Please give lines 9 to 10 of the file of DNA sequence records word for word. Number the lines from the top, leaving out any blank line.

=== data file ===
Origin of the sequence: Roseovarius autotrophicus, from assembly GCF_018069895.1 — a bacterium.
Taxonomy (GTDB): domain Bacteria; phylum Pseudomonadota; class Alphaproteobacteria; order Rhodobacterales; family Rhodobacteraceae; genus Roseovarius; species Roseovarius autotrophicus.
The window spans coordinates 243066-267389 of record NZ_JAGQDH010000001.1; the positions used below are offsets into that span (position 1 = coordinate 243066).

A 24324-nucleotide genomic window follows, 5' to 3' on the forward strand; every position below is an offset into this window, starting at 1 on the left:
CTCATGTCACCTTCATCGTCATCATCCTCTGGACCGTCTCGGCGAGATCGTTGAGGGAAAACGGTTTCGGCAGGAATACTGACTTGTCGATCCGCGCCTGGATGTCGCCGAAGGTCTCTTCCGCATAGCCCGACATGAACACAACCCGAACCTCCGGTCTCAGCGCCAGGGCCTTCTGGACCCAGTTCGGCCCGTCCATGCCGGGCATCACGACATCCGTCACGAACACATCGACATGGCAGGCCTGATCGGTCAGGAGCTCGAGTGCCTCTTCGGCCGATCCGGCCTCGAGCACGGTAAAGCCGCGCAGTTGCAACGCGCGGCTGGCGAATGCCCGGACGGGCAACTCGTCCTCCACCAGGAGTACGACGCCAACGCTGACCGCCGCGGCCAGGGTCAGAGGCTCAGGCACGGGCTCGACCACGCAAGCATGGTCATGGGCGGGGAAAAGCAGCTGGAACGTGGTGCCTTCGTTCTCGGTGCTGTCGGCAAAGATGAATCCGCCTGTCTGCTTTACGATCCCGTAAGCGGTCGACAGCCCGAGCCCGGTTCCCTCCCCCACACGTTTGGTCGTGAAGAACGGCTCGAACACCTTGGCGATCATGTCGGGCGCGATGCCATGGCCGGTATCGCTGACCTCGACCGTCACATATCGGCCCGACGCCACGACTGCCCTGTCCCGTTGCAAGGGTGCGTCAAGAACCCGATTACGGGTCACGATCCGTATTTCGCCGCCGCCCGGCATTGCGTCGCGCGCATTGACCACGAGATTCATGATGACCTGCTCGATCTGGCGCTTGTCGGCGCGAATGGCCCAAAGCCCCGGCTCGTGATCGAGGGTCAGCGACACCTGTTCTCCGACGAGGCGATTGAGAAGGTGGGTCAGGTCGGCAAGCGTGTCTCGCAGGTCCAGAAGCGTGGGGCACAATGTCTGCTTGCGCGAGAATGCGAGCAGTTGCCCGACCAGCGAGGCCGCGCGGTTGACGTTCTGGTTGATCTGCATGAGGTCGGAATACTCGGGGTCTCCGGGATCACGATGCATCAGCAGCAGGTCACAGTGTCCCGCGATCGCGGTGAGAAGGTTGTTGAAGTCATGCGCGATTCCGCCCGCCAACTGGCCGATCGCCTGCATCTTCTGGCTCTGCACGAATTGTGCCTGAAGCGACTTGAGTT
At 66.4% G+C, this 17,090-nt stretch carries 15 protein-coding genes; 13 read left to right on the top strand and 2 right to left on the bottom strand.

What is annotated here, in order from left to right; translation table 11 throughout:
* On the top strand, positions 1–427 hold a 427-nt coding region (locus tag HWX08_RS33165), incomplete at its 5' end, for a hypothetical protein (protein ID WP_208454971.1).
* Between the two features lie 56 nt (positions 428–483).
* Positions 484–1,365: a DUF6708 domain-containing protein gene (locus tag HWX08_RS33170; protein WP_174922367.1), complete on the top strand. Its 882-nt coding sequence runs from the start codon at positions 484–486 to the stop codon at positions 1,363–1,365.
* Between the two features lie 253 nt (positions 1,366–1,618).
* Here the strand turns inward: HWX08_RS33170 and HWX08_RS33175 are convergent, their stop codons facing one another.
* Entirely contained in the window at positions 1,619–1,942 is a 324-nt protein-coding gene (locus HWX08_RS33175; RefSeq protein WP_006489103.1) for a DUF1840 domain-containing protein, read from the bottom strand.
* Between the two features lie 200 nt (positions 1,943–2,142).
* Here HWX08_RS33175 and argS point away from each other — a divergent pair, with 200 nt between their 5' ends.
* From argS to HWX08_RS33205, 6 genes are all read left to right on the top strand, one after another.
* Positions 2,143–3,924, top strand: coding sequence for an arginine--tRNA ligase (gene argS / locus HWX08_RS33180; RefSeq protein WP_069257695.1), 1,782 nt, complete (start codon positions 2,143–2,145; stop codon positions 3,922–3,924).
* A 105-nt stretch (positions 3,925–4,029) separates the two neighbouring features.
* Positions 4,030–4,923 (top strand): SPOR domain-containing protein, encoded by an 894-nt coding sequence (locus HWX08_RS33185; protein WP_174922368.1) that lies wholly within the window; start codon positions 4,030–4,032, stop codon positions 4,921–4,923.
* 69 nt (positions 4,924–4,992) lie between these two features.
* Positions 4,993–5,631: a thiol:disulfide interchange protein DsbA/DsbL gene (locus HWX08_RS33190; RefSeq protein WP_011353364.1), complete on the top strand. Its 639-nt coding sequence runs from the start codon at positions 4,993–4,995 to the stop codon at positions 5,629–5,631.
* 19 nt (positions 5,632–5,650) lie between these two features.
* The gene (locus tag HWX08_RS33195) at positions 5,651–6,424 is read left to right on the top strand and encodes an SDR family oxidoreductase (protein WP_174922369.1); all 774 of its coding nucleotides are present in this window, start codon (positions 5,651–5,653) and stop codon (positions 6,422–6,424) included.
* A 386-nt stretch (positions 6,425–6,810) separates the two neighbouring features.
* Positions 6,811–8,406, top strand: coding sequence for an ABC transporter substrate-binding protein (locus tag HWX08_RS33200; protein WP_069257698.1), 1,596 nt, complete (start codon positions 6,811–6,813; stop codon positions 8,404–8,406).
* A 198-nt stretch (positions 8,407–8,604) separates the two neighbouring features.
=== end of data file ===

* Between the two features lie 56 nt (positions 428–483).
* Positions 484–1,365: a DUF6708 domain-containing protein gene (locus tag HWX08_RS33170; protein WP_174922367.1), complete on the top strand. Its 882-nt coding sequence runs from the start codon at positions 484–486 to the stop codon at positions 1,363–1,365.